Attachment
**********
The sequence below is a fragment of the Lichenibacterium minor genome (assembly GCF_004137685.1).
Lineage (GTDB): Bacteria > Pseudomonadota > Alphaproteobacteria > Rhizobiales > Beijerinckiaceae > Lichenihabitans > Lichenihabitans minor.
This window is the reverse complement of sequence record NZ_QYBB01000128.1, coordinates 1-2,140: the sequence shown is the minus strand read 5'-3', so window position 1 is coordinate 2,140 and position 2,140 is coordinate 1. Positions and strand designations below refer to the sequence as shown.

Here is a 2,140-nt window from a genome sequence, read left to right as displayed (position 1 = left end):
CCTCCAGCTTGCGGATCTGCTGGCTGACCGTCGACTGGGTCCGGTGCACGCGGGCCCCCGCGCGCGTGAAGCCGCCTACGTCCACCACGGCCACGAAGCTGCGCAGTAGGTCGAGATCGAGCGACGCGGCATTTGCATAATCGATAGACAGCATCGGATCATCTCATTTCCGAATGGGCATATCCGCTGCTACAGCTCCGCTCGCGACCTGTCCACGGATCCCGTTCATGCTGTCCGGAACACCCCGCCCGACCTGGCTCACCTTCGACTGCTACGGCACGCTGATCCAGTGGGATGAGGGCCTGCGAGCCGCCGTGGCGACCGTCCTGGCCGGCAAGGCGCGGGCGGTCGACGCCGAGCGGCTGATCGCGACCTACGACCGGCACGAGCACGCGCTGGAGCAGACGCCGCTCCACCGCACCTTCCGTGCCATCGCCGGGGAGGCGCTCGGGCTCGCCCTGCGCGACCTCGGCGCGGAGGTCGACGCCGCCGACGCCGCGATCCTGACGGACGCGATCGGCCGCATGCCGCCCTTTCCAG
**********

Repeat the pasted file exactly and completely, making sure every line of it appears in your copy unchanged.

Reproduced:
The sequence below is a fragment of the Lichenibacterium minor genome (assembly GCF_004137685.1).
Lineage (GTDB): Bacteria > Pseudomonadota > Alphaproteobacteria > Rhizobiales > Beijerinckiaceae > Lichenihabitans > Lichenihabitans minor.
This window is the reverse complement of sequence record NZ_QYBB01000128.1, coordinates 1-2,140: the sequence shown is the minus strand read 5'-3', so window position 1 is coordinate 2,140 and position 2,140 is coordinate 1. Positions and strand designations below refer to the sequence as shown.

Here is a 2,140-nt window from a genome sequence, read left to right as displayed (position 1 = left end):
CCTCCAGCTTGCGGATCTGCTGGCTGACCGTCGACTGGGTCCGGTGCACGCGGGCCCCCGCGCGCGTGAAGCCGCCTACGTCCACCACGGCCACGAAGCTGCGCAGTAGGTCGAGATCGAGCGACGCGGCATTTGCATAATCGATAGACAGCATCGGATCATCTCATTTCCGAATGGGCATATCCGCTGCTACAGCTCCGCTCGCGACCTGTCCACGGATCCCGTTCATGCTGTCCGGAACACCCCGCCCGACCTGGCTCACCTTCGACTGCTACGGCACGCTGATCCAGTGGGATGAGGGCCTGCGAGCCGCCGTGGCGACCGTCCTGGCCGGCAAGGCGCGGGCGGTCGACGCCGAGCGGCTGATCGCGACCTACGACCGGCACGAGCACGCGCTGGAGCAGACGCCGCTCCACCGCACCTTCCGTGCCATCGCCGGGGAGGCGCTCGGGCTCGCCCTGCGCGACCTCGGCGCGGAGGTCGACGCCGCCGACGCCGCGATCCTGACGGACGCGATCGGCCGCATGCCGCCCTTTCCAG